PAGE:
‘No room for subsidies’ as Pakistanis suffer inflated electricity bills, rising inflation.
Islamabad, Pakistan – The government of Pakistan has expressed its helplessness to lawmakers in the face of inflated power costs, surging fuel prices and fast-rising inflation, as public resentment risks bubbling over with multiple protests across the country.
Interim Finance Minister Shamshad Akhtar told members of Pakistan’s upper house of parliament on Wednesday that the country has no “fiscal space” to provide any immediate relief to the public. She went on to warn there might be a further increase in tariffs.
Akhtar added that the government’s financial situation does not allow for the provision of subsidies to the public, which is burdened by nearly 30 percent inflation.
“We are an import-dependent country, and the commodity prices have to be passed on as we do not have the fiscal space and any room for subsidies, which is going to hurt people,” she said in her policy statement.
Pakistan’s economy is precariously placed. The country only managed to avert default in July when the International Monetary Fund (IMF) granted a nine-month-long, $3bn bailout package.
However, the conditions for the agreement mean that Pakistan pledged to undertake painful reforms that resulted in an inflationary shock to the public.
As part of key IMF demands, the government was asked to remove subsidies in the power sector, hiking energy and fuel prices, and allowing a market-based currency exchange rate without artificially shoring up the local currency.
Since the start of the new fiscal year in July, the Pakistani rupee has devalued by 10.5 percent against the United States dollar, going from 275 rupees at the start of July to 304 on Wednesday, August 30.
Following the IMF agreement, Pakistan’s power regulator also increased the national average tariff by around five rupees per unit and another upward revision was sought by the government earlier this month.
The public, already facing the brunt of shrinking purchasing power, resorted to protests in various cities this week. Demonstrators burned electricity bills while blocking roads.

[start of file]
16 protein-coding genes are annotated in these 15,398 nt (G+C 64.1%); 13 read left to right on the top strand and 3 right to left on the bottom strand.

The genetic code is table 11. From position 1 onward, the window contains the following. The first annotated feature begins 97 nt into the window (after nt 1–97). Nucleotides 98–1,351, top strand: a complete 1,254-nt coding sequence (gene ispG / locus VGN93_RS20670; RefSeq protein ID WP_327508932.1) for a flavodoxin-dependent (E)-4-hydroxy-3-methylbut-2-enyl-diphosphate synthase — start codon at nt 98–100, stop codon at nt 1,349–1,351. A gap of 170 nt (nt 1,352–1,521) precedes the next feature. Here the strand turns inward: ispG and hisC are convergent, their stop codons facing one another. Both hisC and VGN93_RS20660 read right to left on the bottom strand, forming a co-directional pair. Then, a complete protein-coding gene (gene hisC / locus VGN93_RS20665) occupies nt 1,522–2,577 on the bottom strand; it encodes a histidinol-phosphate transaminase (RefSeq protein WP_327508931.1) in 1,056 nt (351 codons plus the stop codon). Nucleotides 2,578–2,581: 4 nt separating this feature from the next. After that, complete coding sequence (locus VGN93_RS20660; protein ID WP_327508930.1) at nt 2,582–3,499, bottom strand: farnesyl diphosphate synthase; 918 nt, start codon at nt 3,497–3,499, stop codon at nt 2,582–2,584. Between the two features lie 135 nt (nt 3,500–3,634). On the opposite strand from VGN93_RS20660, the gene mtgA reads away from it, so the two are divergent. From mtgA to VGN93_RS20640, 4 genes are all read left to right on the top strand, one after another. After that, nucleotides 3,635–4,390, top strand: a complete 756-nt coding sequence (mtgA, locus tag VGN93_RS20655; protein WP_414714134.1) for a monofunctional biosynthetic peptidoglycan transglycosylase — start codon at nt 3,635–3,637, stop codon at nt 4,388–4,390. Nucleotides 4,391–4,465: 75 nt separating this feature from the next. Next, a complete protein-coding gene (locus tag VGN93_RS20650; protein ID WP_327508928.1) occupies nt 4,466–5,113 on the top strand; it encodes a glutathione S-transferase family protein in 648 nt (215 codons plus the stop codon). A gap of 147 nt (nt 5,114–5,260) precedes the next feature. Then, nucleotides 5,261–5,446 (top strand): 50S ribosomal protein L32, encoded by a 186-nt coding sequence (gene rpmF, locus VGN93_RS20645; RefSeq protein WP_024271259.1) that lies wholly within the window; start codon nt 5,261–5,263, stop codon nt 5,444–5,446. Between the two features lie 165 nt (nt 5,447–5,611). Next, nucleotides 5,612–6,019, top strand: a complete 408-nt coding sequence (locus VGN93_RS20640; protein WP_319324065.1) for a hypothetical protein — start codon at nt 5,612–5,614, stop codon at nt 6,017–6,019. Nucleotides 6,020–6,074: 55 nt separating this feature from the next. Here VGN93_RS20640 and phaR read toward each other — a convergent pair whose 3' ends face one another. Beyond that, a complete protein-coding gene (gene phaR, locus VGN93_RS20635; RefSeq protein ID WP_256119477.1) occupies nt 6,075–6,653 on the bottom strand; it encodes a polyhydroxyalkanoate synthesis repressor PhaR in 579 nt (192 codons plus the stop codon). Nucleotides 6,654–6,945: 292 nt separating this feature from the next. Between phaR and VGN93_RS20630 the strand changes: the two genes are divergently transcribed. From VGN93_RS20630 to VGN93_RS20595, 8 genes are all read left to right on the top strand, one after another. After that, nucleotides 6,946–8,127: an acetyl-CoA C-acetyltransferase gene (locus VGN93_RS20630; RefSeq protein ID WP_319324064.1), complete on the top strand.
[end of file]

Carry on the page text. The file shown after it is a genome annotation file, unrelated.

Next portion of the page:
Earlier this month, caretaker Prime Minister Anwaar-ul-Haq Kakar said he will immediately seek suggestions from his government for providing “maximum relief” to consumers.
Interim Information Minister Murtaza Solangi also reacted to the public protest in a post on X, formerly known as Twitter, saying that peaceful protest is the public’s right but that the government will not allow “violent attacks”.
“I said yesterday and I still say today that only by protesting, burning bills and not paying bills, not only will electricity not be cheap, but it will be dark for many people,” he wrote.
That has not helped placate angry protesters, who have gathered in pockets in various cities – particularly in Punjab and Sindh provinces – and demanded that the government curb the price surge.
Sumaira Malik, a resident of the capital Islamabad, is a mother of three. She told Al Jazeera that in the past year or so, her savings have shrunk, and now she and her husband are being forced to decide whether to pay their electricity bill or take one of her children out of school.
She lives in a small two-bedroom rented house on the outskirts of Islamabad with her in-laws. Her husband is an office cleaner and she works as a maid. Their joint monthly income is just over 50,000 rupees ($164).
“Last month, our bill was more than 19,000 rupees ($62), and my husband and I had no option but to seek a loan from our relatives to pay off,” she said. “This month, we were handed a bill of 37,000 rupees ($122).”
“Tell me what can I possibly do?” Malik asked. “How many loans can we take out? Who will give us loans anymore if they also must pay such huge bills?”
Similar stories are being played out everywhere in the country, which is still reeling from the aftermath of last year’s devastating floods that caused losses of more than $30bn.
Trade organisations have called for protests over the weekend and many in the public are saying they have no idea how long they can manage to live with the increasing inflation.
Saqib Abbas, a 22-year-old tailor in Islamabad, is the eldest of four siblings. He told Al Jazeera that there are times when the siblings must decide whether to have a meal or save that money to buy medicine for their bedridden mother.
“All of us work different jobs, but it is never enough. Our previous month’s bill was over 15,000 rupees ($49), and this month it almost doubled,” he said.
“I am always angry and frustrated, but I don’t even know if protesting can help. My electricity bill won’t stop coming anyway. I don’t know what more can we do.”
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